Further to the ongoing CervicalCheck scandal.
Dr Primum Non Nocere writes:
I wanted to add my thoughts on the CervicalCheck scandal from the perspective of a doctor working outside of Ireland.
Without wishing to state the obvious I think that the handing of the cervical cancer audit is very poor by both CervicalCheck and the Government. The Government is doing damage limitation but I’m not sure they really understand the following:
Medicine is inexact. Smear tests are a screening programme. There will be misses.
CervicalCheck are at fault for the following reasons.
Fault 1: They should have told women there was a miss rate. Informed consent is important. Also, knowledge of the miss rate is a crucial part of the cervical cancer prevention process.
Knowledge of the miss rate stops women from ignoring symptoms in the belief that nothing can be wrong as their last smear test raised no issues. It also gives women the option of opting for more frequent smear tests, free elective colposcopy or HPV testing as a back-up.
Fault 2: In addition to informing women that there was a miss rate, Cervical Check should have been able to provide these women with an accurate miss rate.
The CervicalCheck website currently states:
“A cervical screening test is not a diagnostic test. As with all screening tests, cervical screening may not always be 100% accurate. There is a small risk that cell changes will not be picked up in a test. However, any cell changes will usually be picked up in future tests. This is why it is important to have regular cervical screening tests.”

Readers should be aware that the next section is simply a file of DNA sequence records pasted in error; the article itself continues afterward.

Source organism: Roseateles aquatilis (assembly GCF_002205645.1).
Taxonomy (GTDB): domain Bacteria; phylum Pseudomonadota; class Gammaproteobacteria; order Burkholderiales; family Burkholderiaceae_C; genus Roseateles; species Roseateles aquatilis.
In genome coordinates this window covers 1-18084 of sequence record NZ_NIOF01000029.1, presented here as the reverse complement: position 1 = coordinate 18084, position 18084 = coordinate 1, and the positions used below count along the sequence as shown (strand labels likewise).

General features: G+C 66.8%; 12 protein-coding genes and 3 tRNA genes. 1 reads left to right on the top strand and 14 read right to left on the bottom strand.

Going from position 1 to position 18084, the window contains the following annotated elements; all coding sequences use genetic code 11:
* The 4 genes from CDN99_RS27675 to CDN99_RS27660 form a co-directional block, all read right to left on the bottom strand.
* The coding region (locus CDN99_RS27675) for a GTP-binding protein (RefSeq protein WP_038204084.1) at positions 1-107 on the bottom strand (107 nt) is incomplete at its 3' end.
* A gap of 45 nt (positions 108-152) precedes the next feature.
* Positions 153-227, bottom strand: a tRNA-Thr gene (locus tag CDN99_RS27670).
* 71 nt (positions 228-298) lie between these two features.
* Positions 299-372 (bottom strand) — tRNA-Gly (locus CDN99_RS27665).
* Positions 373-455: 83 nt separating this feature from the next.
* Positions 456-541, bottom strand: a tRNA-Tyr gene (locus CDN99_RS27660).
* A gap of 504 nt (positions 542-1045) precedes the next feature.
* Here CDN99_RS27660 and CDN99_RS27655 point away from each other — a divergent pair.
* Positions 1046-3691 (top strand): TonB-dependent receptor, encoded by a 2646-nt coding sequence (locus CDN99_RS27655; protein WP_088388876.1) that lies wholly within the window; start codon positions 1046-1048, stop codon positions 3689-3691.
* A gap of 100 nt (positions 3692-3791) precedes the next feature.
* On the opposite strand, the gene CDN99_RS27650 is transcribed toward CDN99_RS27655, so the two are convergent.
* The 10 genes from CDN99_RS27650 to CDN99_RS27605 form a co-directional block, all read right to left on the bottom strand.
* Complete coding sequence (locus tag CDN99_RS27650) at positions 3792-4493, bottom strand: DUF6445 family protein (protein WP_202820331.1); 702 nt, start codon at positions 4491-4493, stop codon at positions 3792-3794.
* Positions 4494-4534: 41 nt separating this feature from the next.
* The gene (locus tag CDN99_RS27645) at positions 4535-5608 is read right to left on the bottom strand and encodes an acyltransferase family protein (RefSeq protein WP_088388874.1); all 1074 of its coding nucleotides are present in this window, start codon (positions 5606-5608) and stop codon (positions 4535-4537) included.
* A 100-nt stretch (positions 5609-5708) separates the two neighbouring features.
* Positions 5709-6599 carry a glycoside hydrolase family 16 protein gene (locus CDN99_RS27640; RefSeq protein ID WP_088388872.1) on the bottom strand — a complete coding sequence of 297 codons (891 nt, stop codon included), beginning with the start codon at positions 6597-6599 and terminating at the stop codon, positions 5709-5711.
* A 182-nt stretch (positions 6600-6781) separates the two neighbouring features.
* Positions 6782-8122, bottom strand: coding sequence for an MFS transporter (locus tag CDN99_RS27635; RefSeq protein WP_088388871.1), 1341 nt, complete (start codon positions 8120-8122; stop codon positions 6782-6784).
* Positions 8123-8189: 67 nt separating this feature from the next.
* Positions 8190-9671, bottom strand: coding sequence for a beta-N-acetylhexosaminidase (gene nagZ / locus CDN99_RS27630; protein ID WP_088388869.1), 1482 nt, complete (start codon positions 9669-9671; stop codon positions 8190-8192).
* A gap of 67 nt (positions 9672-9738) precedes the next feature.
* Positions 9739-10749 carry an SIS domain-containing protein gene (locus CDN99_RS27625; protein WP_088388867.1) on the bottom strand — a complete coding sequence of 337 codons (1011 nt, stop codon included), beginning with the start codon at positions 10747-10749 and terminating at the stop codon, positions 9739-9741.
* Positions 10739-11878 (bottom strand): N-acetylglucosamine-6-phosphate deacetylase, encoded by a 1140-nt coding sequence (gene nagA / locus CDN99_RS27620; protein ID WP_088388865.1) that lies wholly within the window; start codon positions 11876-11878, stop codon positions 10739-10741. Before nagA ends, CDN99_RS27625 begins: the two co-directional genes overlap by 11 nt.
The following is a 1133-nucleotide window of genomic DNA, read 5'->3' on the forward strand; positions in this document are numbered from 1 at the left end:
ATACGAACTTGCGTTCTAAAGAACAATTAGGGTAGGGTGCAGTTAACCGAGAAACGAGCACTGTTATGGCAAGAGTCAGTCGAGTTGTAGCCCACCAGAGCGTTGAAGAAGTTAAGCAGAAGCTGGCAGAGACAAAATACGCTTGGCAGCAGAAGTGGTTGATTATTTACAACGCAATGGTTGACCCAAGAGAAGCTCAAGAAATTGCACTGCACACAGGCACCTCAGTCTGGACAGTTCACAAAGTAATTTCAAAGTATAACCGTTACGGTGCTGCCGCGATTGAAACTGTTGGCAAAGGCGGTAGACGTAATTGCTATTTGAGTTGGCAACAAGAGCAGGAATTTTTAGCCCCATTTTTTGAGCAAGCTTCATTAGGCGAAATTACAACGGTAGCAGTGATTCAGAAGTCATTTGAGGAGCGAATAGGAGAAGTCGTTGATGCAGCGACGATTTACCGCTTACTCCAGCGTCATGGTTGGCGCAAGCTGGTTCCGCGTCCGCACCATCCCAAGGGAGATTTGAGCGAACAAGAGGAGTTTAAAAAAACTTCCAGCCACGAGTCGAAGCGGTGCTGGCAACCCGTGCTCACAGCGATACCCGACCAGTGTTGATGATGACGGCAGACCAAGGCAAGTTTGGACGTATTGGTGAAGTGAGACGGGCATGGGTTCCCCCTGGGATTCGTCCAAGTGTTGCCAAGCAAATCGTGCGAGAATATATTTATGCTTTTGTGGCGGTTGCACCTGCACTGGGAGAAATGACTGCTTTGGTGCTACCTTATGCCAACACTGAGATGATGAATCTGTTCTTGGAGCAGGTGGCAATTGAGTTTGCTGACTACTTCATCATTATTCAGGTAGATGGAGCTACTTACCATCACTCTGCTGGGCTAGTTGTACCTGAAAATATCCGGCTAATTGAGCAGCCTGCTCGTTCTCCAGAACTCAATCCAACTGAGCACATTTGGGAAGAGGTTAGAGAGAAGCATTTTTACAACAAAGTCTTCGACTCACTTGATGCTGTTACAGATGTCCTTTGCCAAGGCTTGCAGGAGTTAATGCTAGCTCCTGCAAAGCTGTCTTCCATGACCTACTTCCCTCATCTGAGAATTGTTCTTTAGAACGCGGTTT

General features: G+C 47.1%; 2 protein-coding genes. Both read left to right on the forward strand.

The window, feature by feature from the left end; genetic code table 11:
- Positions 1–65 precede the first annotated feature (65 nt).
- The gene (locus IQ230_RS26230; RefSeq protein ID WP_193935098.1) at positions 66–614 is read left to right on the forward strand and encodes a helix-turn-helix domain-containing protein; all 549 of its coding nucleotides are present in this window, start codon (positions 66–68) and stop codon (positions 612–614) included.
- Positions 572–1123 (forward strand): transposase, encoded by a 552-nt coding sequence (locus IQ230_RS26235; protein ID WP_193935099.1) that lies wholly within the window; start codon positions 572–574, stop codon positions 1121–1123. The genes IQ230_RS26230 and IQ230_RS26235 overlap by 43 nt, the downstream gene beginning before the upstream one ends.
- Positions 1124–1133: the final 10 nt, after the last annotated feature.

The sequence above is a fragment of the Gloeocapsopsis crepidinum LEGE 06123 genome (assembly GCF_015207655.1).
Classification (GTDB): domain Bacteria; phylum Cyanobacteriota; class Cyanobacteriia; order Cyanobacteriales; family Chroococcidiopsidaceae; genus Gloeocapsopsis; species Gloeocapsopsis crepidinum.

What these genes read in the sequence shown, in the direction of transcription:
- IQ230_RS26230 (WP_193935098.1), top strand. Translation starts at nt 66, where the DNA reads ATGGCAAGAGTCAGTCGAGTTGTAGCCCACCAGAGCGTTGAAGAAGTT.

This doesn’t cut it in terms of information which should be provided to women. The words “usually be picked up” do not reflect the normal miss rate for cervical smear tests worldwide, which is significantly higher than this. No wonder these women weren’t concerned.
Fault 3: CervicalCheck wasn’t honest. If they were going to do an audit, they should have decided in advance what they would do with the outcome.
If they didn’t know, they could have looked to their colleagues in the United Kingdom. When an audit into cervical screening practices in Leicestershire disclosed that fourteen patients had died after missed smear tests, the NHS held a press conference, and published the results. Publication of cervical smear test audits disclosing false negative smears is standard practice in the UK.
Not every country can afford yearly screening, HPV testing or free elective coloscopies. It is a cost-benefit issue.
However informing women that medical tests are not infallible, that there is a miss rate for smear tests and providing them with an accurate miss rate prevents them from disregarding symptoms and gives them the information that they need in order to decide whether they should voluntarily opt for additional testing.
It is a crucial part of the screening process and its goal of saving lives.
Dr Primum Non Nocere is a doctor qualified in Ireland, currently practising abroad.
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